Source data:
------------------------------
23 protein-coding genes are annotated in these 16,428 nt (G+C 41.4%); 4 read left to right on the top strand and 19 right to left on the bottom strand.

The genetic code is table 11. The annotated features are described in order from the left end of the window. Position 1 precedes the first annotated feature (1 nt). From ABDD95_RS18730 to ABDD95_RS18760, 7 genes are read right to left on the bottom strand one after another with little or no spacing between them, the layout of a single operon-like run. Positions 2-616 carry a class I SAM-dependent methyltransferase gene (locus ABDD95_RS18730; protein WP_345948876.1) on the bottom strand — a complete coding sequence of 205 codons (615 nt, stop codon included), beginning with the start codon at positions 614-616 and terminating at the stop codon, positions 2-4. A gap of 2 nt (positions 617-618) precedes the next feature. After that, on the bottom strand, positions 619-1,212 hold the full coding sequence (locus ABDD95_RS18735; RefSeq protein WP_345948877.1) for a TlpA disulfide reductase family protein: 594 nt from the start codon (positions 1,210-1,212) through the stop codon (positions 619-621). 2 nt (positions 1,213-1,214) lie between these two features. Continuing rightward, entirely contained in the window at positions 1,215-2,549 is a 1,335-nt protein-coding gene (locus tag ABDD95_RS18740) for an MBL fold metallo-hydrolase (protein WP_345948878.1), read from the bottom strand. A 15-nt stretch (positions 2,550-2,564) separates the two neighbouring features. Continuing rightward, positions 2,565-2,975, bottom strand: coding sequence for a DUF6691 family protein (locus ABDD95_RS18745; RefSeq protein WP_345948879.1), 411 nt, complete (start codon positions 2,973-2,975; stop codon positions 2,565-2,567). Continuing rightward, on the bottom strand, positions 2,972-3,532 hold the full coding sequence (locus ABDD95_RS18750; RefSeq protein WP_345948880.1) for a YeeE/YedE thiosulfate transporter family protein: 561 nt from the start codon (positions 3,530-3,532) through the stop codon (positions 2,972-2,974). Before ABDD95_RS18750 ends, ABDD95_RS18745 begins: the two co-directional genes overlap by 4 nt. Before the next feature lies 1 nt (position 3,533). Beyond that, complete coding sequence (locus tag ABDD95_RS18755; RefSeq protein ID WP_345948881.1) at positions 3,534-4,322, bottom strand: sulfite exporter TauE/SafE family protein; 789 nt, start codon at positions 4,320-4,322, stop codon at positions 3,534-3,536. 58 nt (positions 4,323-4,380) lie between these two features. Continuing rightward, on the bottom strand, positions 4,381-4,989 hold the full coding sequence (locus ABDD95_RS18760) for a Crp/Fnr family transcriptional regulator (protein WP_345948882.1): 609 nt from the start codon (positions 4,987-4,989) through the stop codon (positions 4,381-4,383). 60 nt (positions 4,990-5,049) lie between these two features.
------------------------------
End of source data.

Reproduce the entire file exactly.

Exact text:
23 protein-coding genes are annotated in these 16,428 nt (G+C 41.4%); 4 read left to right on the top strand and 19 right to left on the bottom strand.

The genetic code is table 11. The annotated features are described in order from the left end of the window. Position 1 precedes the first annotated feature (1 nt). From ABDD95_RS18730 to ABDD95_RS18760, 7 genes are read right to left on the bottom strand one after another with little or no spacing between them, the layout of a single operon-like run. Positions 2-616 carry a class I SAM-dependent methyltransferase gene (locus ABDD95_RS18730; protein WP_345948876.1) on the bottom strand — a complete coding sequence of 205 codons (615 nt, stop codon included), beginning with the start codon at positions 614-616 and terminating at the stop codon, positions 2-4. A gap of 2 nt (positions 617-618) precedes the next feature. After that, on the bottom strand, positions 619-1,212 hold the full coding sequence (locus ABDD95_RS18735; RefSeq protein WP_345948877.1) for a TlpA disulfide reductase family protein: 594 nt from the start codon (positions 1,210-1,212) through the stop codon (positions 619-621). 2 nt (positions 1,213-1,214) lie between these two features. Continuing rightward, entirely contained in the window at positions 1,215-2,549 is a 1,335-nt protein-coding gene (locus tag ABDD95_RS18740) for an MBL fold metallo-hydrolase (protein WP_345948878.1), read from the bottom strand. A 15-nt stretch (positions 2,550-2,564) separates the two neighbouring features. Continuing rightward, positions 2,565-2,975, bottom strand: coding sequence for a DUF6691 family protein (locus ABDD95_RS18745; RefSeq protein WP_345948879.1), 411 nt, complete (start codon positions 2,973-2,975; stop codon positions 2,565-2,567). Continuing rightward, on the bottom strand, positions 2,972-3,532 hold the full coding sequence (locus ABDD95_RS18750; RefSeq protein WP_345948880.1) for a YeeE/YedE thiosulfate transporter family protein: 561 nt from the start codon (positions 3,530-3,532) through the stop codon (positions 2,972-2,974). Before ABDD95_RS18750 ends, ABDD95_RS18745 begins: the two co-directional genes overlap by 4 nt. Before the next feature lies 1 nt (position 3,533). Beyond that, complete coding sequence (locus tag ABDD95_RS18755; RefSeq protein ID WP_345948881.1) at positions 3,534-4,322, bottom strand: sulfite exporter TauE/SafE family protein; 789 nt, start codon at positions 4,320-4,322, stop codon at positions 3,534-3,536. 58 nt (positions 4,323-4,380) lie between these two features. Continuing rightward, on the bottom strand, positions 4,381-4,989 hold the full coding sequence (locus ABDD95_RS18760) for a Crp/Fnr family transcriptional regulator (protein WP_345948882.1): 609 nt from the start codon (positions 4,987-4,989) through the stop codon (positions 4,381-4,383). 60 nt (positions 4,990-5,049) lie between these two features.